The UK parliament has begun a controversial new inquiry into abortion on the grounds of disability. The inquiry aims to discover the impact of abortion on the disabled and whether this constitutes discrimination. The enquiry will run until the end of next month and is being co-ordinated by a 12-member bipartisan committee chaired by Fiona Bruce MP
Under British law, an abortion can take place up to birth (40 weeks) if tests indicate that a child may be “severely disabled” when born. The term “severely disabled” has been liberally interpreted by many doctors, to the extent that minor defects such as a cleft palate or club foot have become sufficient grounds for an abortion.
But the spark for the inquiry was reports of sex-selective abortion in Britain. Ms Bruce’s early-day motion says that MPs should be “appalled that there now appears to be evidence of significant numbers of baby girls being aborted illegally in the UK simply because of their gender” and calls for “immediate and effective enforcement of the law in this area”.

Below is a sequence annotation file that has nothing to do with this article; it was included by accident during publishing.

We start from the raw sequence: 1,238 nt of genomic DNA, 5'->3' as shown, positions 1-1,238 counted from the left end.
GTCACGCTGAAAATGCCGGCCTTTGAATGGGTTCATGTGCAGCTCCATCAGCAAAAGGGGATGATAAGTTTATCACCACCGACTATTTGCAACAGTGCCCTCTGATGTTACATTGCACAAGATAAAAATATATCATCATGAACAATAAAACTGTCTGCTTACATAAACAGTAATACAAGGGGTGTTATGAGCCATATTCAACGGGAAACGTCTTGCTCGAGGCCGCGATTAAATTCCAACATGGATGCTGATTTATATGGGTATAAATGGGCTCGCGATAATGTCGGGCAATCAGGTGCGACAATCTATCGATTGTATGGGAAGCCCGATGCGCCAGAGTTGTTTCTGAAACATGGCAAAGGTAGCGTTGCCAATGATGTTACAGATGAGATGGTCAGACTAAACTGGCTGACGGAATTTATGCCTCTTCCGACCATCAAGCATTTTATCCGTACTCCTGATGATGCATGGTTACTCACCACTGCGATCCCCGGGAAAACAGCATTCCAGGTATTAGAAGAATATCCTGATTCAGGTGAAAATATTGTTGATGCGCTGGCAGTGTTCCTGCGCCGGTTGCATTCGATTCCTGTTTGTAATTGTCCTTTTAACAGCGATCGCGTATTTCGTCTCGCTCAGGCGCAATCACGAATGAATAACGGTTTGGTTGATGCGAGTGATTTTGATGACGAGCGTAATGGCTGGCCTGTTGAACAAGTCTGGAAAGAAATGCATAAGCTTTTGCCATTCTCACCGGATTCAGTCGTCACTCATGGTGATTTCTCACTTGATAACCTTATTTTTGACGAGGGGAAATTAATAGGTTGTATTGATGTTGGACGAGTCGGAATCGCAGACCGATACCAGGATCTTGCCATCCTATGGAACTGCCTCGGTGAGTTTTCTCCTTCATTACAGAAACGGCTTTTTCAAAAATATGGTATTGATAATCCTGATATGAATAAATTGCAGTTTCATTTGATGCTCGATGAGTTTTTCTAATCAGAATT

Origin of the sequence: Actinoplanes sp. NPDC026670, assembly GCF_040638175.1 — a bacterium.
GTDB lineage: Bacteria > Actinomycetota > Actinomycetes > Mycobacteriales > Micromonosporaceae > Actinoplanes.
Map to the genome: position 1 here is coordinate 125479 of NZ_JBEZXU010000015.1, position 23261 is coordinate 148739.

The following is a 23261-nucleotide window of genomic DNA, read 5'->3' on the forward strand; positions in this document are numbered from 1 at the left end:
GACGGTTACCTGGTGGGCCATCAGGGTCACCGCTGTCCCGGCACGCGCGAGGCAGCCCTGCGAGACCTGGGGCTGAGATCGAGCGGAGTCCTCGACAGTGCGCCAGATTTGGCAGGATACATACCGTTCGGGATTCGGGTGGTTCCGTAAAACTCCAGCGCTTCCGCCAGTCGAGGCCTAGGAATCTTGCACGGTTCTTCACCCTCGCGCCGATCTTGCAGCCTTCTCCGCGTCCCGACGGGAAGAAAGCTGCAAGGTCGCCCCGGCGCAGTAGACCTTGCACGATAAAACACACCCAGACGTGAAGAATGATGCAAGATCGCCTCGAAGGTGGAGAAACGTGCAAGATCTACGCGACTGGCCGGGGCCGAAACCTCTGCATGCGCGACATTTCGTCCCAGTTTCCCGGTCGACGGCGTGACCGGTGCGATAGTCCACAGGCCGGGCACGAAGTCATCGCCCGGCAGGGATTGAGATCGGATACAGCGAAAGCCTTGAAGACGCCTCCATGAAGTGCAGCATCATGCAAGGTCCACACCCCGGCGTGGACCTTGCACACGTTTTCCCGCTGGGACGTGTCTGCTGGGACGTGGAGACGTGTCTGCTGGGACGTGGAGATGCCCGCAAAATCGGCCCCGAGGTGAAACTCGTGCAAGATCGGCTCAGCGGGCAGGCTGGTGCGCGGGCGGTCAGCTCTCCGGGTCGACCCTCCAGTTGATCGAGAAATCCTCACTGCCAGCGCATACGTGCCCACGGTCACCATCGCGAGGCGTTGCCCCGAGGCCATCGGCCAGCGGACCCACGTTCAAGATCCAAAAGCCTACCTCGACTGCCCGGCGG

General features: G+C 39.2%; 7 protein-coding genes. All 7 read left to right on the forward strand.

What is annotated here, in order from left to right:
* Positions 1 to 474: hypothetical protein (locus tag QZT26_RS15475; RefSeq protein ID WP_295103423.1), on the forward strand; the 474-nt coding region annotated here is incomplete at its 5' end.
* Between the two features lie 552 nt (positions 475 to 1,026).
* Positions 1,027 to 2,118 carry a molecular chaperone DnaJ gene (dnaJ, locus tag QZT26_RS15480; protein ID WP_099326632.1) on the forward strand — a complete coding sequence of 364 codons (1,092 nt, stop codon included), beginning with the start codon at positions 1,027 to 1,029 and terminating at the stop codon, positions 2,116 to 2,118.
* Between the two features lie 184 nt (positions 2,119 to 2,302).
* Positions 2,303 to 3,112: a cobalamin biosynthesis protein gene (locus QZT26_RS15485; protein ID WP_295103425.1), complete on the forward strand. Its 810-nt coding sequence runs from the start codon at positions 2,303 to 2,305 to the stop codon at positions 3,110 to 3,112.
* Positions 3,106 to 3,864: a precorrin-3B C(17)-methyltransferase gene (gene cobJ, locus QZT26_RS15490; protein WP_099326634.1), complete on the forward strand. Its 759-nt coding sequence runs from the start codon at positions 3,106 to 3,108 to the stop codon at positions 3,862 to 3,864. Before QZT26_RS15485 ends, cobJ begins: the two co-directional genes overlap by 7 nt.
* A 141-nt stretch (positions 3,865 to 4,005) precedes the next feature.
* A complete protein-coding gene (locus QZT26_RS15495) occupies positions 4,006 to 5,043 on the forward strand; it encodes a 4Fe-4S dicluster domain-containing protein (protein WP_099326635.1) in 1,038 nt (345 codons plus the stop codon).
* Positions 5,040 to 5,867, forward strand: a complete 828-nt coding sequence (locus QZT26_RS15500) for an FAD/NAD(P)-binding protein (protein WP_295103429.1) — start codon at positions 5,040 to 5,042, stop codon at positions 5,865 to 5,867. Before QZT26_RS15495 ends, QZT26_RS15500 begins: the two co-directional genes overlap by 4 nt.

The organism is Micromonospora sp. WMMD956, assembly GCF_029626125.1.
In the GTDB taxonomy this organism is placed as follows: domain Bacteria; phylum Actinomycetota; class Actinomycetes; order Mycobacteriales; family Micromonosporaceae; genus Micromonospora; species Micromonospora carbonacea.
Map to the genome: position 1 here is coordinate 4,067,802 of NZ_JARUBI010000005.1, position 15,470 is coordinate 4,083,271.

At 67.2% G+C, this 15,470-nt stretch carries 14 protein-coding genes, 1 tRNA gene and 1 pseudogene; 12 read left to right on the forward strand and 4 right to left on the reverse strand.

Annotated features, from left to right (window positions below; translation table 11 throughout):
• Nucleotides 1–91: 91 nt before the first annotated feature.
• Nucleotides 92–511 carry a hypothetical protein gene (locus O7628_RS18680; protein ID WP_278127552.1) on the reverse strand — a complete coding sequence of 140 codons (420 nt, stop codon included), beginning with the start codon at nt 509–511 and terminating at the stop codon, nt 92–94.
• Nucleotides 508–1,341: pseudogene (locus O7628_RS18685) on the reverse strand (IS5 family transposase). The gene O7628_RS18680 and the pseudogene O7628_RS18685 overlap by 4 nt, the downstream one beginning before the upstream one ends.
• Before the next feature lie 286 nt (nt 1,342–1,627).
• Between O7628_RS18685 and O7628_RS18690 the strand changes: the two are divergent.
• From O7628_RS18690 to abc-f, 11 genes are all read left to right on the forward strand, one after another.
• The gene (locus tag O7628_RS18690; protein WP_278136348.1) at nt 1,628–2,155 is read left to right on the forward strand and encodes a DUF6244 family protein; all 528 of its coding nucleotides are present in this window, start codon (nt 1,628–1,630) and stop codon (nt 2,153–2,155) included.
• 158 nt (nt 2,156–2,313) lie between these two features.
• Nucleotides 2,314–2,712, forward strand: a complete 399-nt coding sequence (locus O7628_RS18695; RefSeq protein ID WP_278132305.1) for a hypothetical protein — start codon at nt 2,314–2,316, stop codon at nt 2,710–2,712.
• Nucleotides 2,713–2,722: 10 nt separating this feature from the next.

The enquiry has generated mixed reactions. Writing in Oxford’s Practical Ethics blog, Charles Foster was happy to see that “[these questions] are finally being faced”. But the head of the British Pregnancy Advisory Service, Ann Furedi, said that the inquiry had the wrong focus: “the current enquiry is concerned with the impact of the current law on disabled people and their families...[but] this inquiry should start from concern for the woman (and her family) who discover a pregnancy is affected by fetal abnormality.”
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